The University of Maryland University College announced Friday it would lay off 70 employees in the latest sign of problems at the school, which caters to nontraditional students including members of the military, federal employees and other working adults.
The layoffs, which began last week, come as declining enrollment has resulted in a loss of revenue. They will affect staff “across the board” at the Adelphi and Largo campuses but not faculty members, UMUC spokesman Bob Ludwig said. The university employs about 2,000 people in the United States.
Ludwig said the college is facing a $25 million shortfall in the fiscal year that began last summer. The number of students at the college is expected to decline 6.5 percent in the fall semester.
“This is a painful period for our entire community, especially for those whose jobs have been affected. I deeply regret the personal and professional impact on each of these individuals,” UMUC President Javier Miyares wrote Friday in a message to the university community. “Enrollments are down as a result of the mature adult online education market, increased competition, the downsizing of the military, and the impact of the federal budget sequester.”
The past few years have been tumultuous at UMUC. In February 2012, then-president Susan C. Aldridge was placed on indefinite leave, and she resigned the next month. State auditors announced a year later that UMUC may have overpaid $3.3 million to a marketing contractor and that the university made $415,000 in questionable payments to employees over several years.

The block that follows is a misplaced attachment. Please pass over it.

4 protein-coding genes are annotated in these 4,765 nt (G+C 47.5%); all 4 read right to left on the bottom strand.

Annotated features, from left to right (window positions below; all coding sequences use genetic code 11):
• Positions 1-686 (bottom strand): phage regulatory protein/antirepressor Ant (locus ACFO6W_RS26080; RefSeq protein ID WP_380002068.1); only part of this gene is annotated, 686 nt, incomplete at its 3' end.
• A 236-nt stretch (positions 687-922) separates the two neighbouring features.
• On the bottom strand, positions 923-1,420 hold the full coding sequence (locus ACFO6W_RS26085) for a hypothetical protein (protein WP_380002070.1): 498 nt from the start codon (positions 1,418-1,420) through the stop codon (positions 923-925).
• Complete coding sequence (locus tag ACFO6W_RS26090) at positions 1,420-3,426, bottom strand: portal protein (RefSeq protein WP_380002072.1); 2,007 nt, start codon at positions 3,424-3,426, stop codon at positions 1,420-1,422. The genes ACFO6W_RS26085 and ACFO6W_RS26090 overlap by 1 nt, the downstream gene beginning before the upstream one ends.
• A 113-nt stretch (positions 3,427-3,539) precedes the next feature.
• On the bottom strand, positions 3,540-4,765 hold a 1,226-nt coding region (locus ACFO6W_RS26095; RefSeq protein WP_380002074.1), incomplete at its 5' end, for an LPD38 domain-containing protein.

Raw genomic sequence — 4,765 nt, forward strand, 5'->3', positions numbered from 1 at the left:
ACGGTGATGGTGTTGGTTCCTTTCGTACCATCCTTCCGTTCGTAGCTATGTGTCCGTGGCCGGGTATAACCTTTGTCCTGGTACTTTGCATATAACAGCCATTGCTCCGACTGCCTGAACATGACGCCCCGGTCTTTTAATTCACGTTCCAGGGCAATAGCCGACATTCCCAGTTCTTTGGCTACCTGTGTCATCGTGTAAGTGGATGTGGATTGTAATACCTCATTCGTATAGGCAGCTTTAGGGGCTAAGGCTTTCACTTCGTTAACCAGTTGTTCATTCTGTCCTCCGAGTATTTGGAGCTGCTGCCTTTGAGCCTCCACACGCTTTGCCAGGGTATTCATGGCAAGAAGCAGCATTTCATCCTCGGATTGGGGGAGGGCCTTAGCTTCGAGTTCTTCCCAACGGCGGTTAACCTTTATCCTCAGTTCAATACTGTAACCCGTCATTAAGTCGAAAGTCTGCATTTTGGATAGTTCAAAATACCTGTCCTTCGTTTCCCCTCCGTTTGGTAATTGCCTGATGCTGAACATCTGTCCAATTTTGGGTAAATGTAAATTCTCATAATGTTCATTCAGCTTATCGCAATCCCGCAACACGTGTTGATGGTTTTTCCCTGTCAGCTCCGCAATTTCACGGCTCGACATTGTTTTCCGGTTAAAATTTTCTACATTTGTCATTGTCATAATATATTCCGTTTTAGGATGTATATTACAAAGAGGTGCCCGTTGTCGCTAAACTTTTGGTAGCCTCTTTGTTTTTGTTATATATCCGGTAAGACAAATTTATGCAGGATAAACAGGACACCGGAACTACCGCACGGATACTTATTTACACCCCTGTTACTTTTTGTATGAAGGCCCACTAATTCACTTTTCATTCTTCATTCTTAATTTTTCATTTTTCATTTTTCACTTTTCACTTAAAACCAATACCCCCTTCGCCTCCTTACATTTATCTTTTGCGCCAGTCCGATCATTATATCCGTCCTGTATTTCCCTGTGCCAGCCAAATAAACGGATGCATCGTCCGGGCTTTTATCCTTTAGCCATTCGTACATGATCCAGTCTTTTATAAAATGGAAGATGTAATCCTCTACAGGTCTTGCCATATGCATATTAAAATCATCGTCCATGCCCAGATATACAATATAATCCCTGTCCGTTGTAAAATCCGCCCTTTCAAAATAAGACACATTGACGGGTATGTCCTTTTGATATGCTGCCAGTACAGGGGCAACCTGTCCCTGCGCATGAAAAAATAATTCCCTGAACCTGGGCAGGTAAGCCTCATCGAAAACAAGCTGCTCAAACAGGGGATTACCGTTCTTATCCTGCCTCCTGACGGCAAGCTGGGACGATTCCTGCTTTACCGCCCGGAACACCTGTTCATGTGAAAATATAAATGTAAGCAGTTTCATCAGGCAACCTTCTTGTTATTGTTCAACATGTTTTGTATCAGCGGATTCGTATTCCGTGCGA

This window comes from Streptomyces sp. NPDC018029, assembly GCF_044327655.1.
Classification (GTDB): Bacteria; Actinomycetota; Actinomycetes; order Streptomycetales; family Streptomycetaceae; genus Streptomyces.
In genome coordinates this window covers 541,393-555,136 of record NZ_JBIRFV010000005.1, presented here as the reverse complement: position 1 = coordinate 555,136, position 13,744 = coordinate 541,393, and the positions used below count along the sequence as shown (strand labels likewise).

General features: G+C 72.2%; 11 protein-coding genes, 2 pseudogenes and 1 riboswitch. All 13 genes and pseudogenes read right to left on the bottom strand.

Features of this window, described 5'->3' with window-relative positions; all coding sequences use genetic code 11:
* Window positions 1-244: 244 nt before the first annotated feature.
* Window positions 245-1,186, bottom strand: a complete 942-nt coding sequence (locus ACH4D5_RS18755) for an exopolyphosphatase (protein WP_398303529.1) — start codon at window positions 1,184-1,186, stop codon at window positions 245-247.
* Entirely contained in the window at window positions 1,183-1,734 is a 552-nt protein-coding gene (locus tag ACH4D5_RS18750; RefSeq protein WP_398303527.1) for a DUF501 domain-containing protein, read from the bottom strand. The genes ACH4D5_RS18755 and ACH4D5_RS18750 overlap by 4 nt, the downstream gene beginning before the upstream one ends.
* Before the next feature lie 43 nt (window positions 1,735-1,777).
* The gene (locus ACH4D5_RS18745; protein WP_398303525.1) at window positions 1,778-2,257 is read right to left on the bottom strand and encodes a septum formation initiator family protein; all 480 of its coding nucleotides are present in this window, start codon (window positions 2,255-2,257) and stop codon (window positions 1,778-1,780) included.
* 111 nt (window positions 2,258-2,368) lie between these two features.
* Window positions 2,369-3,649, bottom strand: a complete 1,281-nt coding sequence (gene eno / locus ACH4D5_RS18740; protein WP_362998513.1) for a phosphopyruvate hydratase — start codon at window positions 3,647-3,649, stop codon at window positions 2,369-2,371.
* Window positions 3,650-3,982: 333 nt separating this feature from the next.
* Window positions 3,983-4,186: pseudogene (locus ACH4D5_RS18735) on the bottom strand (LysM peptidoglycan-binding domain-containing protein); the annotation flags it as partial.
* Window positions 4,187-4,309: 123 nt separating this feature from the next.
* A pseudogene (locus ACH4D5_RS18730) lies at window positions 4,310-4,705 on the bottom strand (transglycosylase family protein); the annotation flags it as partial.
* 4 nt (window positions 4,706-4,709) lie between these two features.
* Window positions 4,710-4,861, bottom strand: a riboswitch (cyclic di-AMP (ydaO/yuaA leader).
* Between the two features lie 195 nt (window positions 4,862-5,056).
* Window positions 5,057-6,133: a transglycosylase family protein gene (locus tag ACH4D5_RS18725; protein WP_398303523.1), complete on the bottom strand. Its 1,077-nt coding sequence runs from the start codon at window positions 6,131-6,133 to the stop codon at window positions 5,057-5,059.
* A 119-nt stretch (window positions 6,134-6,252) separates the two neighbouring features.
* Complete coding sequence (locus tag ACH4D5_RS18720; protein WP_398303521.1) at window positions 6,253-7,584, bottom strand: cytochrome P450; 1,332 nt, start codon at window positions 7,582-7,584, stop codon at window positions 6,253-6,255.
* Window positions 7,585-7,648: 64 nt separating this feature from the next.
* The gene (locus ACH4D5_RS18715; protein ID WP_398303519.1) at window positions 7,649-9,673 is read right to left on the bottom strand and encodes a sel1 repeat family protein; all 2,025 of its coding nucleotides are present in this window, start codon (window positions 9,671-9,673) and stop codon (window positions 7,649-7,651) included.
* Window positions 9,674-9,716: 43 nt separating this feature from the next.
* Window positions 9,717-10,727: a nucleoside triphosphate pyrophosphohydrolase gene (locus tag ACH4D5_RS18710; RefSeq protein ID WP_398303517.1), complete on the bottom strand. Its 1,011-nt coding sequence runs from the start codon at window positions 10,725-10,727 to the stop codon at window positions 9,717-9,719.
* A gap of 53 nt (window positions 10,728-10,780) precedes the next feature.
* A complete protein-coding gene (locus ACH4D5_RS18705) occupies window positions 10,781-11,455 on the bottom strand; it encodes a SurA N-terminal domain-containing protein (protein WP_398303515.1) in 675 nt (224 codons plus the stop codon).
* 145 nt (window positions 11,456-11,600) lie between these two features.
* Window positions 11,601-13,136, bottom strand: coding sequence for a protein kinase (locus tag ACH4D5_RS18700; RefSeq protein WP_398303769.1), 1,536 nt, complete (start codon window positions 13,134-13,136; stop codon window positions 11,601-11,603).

University System of Maryland Chancellor William E. Kirwan said that no other college in the system has planned significant layoffs.
“University College is a very special circumstance because they are basically totally tuition-dependent,” said Kirwan. “They get very little money from the state, so their fortunes rise and fall based on student demand.”
Ludwig said 10 of the 70 staff members being laid off are contract employees who will not have their contracts renewed.
Additionally, 92 adjunct professors had been set to transition soon into full-time faculty positions, but that number has been revised to 20, Ludwig said. Miyares’s e-mail indicated that some adjuncts who had moved into full-time roles might become adjuncts again.
Ludwig said the layoffs will save $8.3 million and that the rest of the budget gap will be made up by eliminating vacant positions and reducing other operating costs.
Online colleges nationwide are facing competition from for-profit institutions and free massive open online courses, or MOOCs. Ludwig added that the university was suffering the effects of a nationwide demographic shift.
“Our typical student is 31 years old,” he said. “That demographic between 24 to 35 is declining — that’s where we feel the impact of that.”
Ludwig, who said the layoffs “are to align our budget for 2015,” declined to comment on whether more layoffs are expected.